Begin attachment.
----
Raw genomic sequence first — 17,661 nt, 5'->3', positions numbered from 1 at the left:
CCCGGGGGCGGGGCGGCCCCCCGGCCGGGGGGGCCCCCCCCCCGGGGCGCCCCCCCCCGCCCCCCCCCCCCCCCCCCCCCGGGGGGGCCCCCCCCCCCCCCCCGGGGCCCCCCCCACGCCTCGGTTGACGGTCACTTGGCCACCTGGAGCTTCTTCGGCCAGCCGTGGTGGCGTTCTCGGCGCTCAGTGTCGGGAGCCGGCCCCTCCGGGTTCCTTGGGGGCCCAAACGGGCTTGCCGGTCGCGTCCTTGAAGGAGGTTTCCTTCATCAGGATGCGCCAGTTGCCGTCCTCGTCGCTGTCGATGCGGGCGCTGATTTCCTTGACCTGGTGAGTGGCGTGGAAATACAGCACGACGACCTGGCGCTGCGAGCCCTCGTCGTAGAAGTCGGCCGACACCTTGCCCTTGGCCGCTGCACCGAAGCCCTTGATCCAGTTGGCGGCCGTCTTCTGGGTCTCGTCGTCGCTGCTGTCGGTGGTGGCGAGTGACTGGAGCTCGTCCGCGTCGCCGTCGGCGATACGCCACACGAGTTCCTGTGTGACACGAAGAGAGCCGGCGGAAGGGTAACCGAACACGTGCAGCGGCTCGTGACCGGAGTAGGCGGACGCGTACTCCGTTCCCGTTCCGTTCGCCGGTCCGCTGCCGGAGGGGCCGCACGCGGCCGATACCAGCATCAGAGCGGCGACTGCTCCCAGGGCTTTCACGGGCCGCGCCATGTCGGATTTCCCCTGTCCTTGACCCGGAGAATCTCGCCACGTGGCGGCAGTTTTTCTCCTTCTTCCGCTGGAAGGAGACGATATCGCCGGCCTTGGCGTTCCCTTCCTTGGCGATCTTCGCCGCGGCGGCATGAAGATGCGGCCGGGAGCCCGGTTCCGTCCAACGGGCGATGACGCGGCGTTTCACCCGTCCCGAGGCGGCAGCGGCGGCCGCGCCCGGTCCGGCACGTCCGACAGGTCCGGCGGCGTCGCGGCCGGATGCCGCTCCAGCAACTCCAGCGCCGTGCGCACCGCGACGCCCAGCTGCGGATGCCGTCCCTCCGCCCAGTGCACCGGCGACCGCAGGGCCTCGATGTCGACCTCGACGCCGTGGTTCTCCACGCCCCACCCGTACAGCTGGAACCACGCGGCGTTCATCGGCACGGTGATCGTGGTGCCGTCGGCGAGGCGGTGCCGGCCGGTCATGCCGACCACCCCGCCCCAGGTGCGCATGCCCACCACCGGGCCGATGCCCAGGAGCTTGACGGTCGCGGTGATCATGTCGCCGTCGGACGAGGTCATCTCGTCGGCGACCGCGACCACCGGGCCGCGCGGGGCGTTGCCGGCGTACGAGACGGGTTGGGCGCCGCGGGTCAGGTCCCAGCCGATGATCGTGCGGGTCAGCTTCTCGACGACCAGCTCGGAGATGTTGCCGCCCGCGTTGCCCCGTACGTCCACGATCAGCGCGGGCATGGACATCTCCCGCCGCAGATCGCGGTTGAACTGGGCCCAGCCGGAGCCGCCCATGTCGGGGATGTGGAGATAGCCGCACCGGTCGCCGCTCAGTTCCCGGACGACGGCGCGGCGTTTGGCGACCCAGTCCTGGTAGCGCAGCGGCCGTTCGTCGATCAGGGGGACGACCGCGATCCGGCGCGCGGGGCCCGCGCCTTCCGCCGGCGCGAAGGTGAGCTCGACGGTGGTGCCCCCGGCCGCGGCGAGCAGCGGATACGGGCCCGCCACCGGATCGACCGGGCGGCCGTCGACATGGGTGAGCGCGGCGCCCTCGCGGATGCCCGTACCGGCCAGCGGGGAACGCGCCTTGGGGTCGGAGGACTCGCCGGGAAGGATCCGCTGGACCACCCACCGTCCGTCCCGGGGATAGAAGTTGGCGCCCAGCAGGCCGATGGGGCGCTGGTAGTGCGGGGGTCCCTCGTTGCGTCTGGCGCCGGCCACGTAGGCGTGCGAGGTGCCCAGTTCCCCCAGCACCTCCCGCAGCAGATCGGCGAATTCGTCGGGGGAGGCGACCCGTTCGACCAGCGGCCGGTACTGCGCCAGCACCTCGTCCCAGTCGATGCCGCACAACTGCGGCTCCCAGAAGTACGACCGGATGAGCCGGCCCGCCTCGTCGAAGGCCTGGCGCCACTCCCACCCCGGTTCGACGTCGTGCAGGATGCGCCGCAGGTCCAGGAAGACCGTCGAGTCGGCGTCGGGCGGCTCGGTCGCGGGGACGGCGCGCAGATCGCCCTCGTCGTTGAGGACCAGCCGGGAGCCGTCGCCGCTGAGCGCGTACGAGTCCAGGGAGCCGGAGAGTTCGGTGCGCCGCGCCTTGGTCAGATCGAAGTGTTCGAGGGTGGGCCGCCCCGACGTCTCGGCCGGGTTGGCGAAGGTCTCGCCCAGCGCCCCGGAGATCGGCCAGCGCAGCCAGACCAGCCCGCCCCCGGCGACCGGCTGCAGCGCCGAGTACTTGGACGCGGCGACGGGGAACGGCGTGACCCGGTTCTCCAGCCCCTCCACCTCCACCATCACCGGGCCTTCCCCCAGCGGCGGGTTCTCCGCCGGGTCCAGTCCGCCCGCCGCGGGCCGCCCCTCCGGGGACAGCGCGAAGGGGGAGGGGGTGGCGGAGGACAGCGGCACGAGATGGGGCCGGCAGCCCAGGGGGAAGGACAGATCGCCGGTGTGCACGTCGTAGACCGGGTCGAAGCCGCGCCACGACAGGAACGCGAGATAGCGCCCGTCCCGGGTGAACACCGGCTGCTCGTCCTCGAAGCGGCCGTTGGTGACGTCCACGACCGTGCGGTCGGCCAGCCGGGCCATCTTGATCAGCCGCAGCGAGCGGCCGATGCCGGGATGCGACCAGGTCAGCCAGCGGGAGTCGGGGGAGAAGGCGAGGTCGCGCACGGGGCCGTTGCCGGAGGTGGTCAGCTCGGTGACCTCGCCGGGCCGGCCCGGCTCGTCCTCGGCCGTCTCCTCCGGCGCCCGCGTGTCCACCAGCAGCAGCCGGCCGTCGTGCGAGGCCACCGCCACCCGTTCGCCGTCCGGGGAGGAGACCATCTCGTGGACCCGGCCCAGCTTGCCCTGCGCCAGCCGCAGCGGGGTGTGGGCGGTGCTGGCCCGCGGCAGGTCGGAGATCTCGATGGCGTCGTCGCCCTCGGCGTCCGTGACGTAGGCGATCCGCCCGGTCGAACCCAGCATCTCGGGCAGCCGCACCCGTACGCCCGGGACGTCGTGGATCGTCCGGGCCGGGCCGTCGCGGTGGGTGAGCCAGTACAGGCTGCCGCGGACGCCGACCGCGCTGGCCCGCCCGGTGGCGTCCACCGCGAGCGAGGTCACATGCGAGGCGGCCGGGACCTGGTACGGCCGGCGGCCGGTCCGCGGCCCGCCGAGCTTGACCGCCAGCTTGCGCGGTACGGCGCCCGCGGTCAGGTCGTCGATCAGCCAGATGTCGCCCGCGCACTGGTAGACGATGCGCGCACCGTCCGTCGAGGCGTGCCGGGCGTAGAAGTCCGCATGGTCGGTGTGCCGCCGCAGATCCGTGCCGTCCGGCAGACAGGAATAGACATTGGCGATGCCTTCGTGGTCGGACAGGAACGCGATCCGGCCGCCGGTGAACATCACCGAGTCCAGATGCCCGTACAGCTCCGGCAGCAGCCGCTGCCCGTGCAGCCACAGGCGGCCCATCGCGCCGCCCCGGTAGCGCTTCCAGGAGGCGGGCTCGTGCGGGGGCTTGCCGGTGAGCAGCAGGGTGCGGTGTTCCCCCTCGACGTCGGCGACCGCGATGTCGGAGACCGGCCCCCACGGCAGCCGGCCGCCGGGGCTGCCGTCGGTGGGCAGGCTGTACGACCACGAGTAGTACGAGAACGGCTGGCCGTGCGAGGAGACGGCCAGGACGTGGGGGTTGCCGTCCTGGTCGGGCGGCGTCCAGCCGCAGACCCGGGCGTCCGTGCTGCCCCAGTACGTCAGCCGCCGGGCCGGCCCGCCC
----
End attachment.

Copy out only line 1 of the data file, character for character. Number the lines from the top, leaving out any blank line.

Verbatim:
Raw genomic sequence first — 17,661 nt, 5'->3', positions numbered from 1 at the left: